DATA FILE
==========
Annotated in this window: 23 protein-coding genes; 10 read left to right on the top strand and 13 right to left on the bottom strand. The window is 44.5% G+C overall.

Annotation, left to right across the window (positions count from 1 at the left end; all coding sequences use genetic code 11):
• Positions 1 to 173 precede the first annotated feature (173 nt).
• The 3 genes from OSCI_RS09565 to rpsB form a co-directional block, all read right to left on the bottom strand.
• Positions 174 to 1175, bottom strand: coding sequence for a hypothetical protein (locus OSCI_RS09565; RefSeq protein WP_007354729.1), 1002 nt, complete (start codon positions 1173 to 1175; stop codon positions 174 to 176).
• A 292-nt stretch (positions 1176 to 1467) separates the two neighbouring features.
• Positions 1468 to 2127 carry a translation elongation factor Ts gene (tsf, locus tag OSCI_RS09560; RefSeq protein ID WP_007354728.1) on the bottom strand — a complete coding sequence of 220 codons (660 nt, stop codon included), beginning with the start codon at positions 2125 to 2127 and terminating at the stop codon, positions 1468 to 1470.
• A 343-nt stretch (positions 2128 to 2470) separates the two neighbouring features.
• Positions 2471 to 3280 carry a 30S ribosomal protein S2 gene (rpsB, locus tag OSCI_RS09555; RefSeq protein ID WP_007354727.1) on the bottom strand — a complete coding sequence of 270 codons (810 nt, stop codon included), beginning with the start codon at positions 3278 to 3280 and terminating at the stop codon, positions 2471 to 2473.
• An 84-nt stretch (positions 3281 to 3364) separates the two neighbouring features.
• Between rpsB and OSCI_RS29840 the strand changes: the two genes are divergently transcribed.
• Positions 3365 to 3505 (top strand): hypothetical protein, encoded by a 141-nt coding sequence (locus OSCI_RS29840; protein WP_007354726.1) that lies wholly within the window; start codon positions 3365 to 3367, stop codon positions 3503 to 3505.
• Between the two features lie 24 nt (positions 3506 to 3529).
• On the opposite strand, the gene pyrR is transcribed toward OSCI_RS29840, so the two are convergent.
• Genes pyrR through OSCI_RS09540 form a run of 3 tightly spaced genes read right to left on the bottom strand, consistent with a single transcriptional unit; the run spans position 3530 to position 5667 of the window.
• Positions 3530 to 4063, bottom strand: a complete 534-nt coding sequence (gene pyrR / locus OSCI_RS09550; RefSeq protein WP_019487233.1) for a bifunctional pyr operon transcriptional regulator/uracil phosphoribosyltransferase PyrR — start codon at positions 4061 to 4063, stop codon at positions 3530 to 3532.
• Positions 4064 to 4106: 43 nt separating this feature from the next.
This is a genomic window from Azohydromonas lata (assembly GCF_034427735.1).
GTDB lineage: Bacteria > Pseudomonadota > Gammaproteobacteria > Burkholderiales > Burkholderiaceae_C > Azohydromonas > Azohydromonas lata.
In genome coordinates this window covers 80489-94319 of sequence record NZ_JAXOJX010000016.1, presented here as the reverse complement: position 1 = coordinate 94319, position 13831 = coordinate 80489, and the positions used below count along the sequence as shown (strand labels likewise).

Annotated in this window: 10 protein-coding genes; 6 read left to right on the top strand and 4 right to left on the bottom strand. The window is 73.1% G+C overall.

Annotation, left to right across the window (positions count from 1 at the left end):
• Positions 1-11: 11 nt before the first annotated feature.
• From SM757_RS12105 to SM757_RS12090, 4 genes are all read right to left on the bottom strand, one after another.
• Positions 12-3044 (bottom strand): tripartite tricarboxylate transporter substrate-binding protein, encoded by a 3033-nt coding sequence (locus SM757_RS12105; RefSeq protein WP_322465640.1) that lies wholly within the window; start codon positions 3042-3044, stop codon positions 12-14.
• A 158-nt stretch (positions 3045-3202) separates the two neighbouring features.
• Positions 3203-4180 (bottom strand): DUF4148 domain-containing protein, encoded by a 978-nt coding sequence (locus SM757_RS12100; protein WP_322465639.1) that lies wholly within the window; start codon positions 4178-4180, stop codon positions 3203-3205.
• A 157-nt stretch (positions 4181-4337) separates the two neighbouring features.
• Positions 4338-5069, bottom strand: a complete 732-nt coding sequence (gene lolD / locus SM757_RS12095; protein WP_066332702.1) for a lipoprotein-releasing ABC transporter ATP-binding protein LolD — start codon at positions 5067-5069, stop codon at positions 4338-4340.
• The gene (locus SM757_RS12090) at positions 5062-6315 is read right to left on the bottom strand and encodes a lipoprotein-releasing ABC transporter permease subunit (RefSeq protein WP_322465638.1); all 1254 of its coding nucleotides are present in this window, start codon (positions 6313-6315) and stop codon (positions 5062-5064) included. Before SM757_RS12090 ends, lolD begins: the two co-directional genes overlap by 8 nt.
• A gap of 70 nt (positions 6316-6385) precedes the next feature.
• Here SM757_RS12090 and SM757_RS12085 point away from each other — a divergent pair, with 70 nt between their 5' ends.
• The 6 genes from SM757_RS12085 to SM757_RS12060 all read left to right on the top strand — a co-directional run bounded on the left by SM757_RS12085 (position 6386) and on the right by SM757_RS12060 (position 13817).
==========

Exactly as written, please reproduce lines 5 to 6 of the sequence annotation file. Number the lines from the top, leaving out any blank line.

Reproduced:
• Positions 174 to 1175, bottom strand: coding sequence for a hypothetical protein (locus OSCI_RS09565; RefSeq protein WP_007354729.1), 1002 nt, complete (start codon positions 1173 to 1175; stop codon positions 174 to 176).
• A 292-nt stretch (positions 1176 to 1467) separates the two neighbouring features.